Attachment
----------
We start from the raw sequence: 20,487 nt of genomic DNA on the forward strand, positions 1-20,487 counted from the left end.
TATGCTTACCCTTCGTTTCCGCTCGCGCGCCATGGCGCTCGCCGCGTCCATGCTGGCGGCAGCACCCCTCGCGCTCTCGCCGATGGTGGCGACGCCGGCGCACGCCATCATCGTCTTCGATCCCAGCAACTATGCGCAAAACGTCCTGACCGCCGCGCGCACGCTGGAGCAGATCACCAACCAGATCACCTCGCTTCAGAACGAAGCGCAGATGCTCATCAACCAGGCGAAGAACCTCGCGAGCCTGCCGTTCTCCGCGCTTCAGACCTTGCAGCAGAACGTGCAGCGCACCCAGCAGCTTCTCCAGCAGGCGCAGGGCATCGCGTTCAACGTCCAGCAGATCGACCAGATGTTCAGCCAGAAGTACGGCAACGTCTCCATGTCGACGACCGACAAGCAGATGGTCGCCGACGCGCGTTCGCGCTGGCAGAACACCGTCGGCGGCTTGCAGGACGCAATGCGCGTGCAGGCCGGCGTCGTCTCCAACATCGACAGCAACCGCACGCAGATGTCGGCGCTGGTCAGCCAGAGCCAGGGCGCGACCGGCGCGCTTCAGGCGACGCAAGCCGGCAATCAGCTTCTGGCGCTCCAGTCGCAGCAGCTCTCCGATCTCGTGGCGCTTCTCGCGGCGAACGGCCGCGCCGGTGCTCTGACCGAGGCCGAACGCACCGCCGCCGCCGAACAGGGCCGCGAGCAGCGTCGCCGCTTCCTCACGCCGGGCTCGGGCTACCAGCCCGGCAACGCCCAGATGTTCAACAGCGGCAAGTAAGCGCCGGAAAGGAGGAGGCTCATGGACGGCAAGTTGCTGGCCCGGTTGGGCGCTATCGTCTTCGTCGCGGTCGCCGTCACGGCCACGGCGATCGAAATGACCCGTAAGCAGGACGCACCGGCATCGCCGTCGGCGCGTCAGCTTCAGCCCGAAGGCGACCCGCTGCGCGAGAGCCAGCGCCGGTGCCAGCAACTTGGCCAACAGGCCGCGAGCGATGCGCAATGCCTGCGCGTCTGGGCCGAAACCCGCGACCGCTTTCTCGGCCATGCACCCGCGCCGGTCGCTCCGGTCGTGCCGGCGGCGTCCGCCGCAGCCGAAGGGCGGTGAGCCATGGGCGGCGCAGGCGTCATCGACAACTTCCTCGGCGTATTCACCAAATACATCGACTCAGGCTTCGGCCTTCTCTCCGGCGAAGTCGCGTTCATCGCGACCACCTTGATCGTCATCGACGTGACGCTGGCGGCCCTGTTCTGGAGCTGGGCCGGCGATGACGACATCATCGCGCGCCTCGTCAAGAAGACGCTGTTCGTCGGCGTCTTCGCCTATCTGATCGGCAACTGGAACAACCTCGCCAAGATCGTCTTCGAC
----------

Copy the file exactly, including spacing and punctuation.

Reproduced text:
We start from the raw sequence: 20,487 nt of genomic DNA on the forward strand, positions 1-20,487 counted from the left end.
TATGCTTACCCTTCGTTTCCGCTCGCGCGCCATGGCGCTCGCCGCGTCCATGCTGGCGGCAGCACCCCTCGCGCTCTCGCCGATGGTGGCGACGCCGGCGCACGCCATCATCGTCTTCGATCCCAGCAACTATGCGCAAAACGTCCTGACCGCCGCGCGCACGCTGGAGCAGATCACCAACCAGATCACCTCGCTTCAGAACGAAGCGCAGATGCTCATCAACCAGGCGAAGAACCTCGCGAGCCTGCCGTTCTCCGCGCTTCAGACCTTGCAGCAGAACGTGCAGCGCACCCAGCAGCTTCTCCAGCAGGCGCAGGGCATCGCGTTCAACGTCCAGCAGATCGACCAGATGTTCAGCCAGAAGTACGGCAACGTCTCCATGTCGACGACCGACAAGCAGATGGTCGCCGACGCGCGTTCGCGCTGGCAGAACACCGTCGGCGGCTTGCAGGACGCAATGCGCGTGCAGGCCGGCGTCGTCTCCAACATCGACAGCAACCGCACGCAGATGTCGGCGCTGGTCAGCCAGAGCCAGGGCGCGACCGGCGCGCTTCAGGCGACGCAAGCCGGCAATCAGCTTCTGGCGCTCCAGTCGCAGCAGCTCTCCGATCTCGTGGCGCTTCTCGCGGCGAACGGCCGCGCCGGTGCTCTGACCGAGGCCGAACGCACCGCCGCCGCCGAACAGGGCCGCGAGCAGCGTCGCCGCTTCCTCACGCCGGGCTCGGGCTACCAGCCCGGCAACGCCCAGATGTTCAACAGCGGCAAGTAAGCGCCGGAAAGGAGGAGGCTCATGGACGGCAAGTTGCTGGCCCGGTTGGGCGCTATCGTCTTCGTCGCGGTCGCCGTCACGGCCACGGCGATCGAAATGACCCGTAAGCAGGACGCACCGGCATCGCCGTCGGCGCGTCAGCTTCAGCCCGAAGGCGACCCGCTGCGCGAGAGCCAGCGCCGGTGCCAGCAACTTGGCCAACAGGCCGCGAGCGATGCGCAATGCCTGCGCGTCTGGGCCGAAACCCGCGACCGCTTTCTCGGCCATGCACCCGCGCCGGTCGCTCCGGTCGTGCCGGCGGCGTCCGCCGCAGCCGAAGGGCGGTGAGCCATGGGCGGCGCAGGCGTCATCGACAACTTCCTCGGCGTATTCACCAAATACATCGACTCAGGCTTCGGCCTTCTCTCCGGCGAAGTCGCGTTCATCGCGACCACCTTGATCGTCATCGACGTGACGCTGGCGGCCCTGTTCTGGAGCTGGGCCGGCGATGACGACATCATCGCGCGCCTCGTCAAGAAGACGCTGTTCGTCGGCGTCTTCGCCTATCTGATCGGCAACTGGAACAACCTCGCCAAGATCGTCTTCGAC